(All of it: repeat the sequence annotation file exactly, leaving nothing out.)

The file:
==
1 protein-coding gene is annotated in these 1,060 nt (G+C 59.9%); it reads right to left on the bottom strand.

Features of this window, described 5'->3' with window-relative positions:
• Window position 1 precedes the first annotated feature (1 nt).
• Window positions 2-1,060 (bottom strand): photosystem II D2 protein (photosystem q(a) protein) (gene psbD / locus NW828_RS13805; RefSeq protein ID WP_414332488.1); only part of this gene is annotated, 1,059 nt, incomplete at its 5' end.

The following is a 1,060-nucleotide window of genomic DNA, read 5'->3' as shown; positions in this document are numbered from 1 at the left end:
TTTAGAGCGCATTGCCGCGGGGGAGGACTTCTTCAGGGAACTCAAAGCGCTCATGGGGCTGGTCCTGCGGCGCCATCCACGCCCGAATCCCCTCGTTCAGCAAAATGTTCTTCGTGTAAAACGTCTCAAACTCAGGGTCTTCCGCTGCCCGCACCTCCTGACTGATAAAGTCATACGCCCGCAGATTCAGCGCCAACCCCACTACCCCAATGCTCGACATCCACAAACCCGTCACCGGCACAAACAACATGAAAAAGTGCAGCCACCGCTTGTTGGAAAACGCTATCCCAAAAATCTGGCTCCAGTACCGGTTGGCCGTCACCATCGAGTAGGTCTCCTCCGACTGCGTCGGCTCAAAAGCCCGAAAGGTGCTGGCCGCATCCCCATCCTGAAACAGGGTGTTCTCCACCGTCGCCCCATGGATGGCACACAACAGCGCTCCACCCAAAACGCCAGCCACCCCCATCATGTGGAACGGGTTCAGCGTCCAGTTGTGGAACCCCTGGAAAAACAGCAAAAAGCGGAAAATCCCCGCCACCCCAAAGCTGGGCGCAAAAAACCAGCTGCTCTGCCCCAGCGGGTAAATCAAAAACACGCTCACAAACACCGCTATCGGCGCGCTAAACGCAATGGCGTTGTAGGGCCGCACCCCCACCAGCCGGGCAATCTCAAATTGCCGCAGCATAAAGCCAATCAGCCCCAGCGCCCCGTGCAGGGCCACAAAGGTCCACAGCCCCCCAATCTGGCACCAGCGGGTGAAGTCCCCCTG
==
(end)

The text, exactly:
1 protein-coding gene is annotated in these 1,060 nt (G+C 59.9%); it reads right to left on the bottom strand.

Features of this window, described 5'->3' with window-relative positions:
• Window position 1 precedes the first annotated feature (1 nt).
• Window positions 2-1,060 (bottom strand): photosystem II D2 protein (photosystem q(a) protein) (gene psbD / locus NW828_RS13805; RefSeq protein ID WP_414332488.1); only part of this gene is annotated, 1,059 nt, incomplete at its 5' end.

The following is a 1,060-nucleotide window of genomic DNA, read 5'->3' as shown; positions in this document are numbered from 1 at the left end:
TTTAGAGCGCATTGCCGCGGGGGAGGACTTCTTCAGGGAACTCAAAGCGCTCATGGGGCTGGTCCTGCGGCGCCATCCACGCCCGAATCCCCTCGTTCAGCAAAATGTTCTTCGTGTAAAACGTCTCAAACTCAGGGTCTTCCGCTGCCCGCACCTCCTGACTGATAAAGTCATACGCCCGCAGATTCAGCGCCAACCCCACTACCCCAATGCTCGACATCCACAAACCCGTCACCGGCACAAACAACATGAAAAAGTGCAGCCACCGCTTGTTGGAAAACGCTATCCCAAAAATCTGGCTCCAGTACCGGTTGGCCGTCACCATCGAGTAGGTCTCCTCCGACTGCGTCGGCTCAAAAGCCCGAAAGGTGCTGGCCGCATCCCCATCCTGAAACAGGGTGTTCTCCACCGTCGCCCCATGGATGGCACACAACAGCGCTCCACCCAAAACGCCAGCCACCCCCATCATGTGGAACGGGTTCAGCGTCCAGTTGTGGAACCCCTGGAAAAACAGCAAAAAGCGGAAAATCCCCGCCACCCCAAAGCTGGGCGCAAAAAACCAGCTGCTCTGCCCCAGCGGGTAAATCAAAAACACGCTCACAAACACCGCTATCGGCGCGCTAAACGCAATGGCGTTGTAGGGCCGCACCCCCACCAGCCGGGCAATCTCAAATTGCCGCAGCATAAAGCCAATCAGCCCCAGCGCCCCGTGCAGGGCCACAAAGGTCCACAGCCCCCCAATCTGGCACCAGCGGGTGAAGTCCCCCTG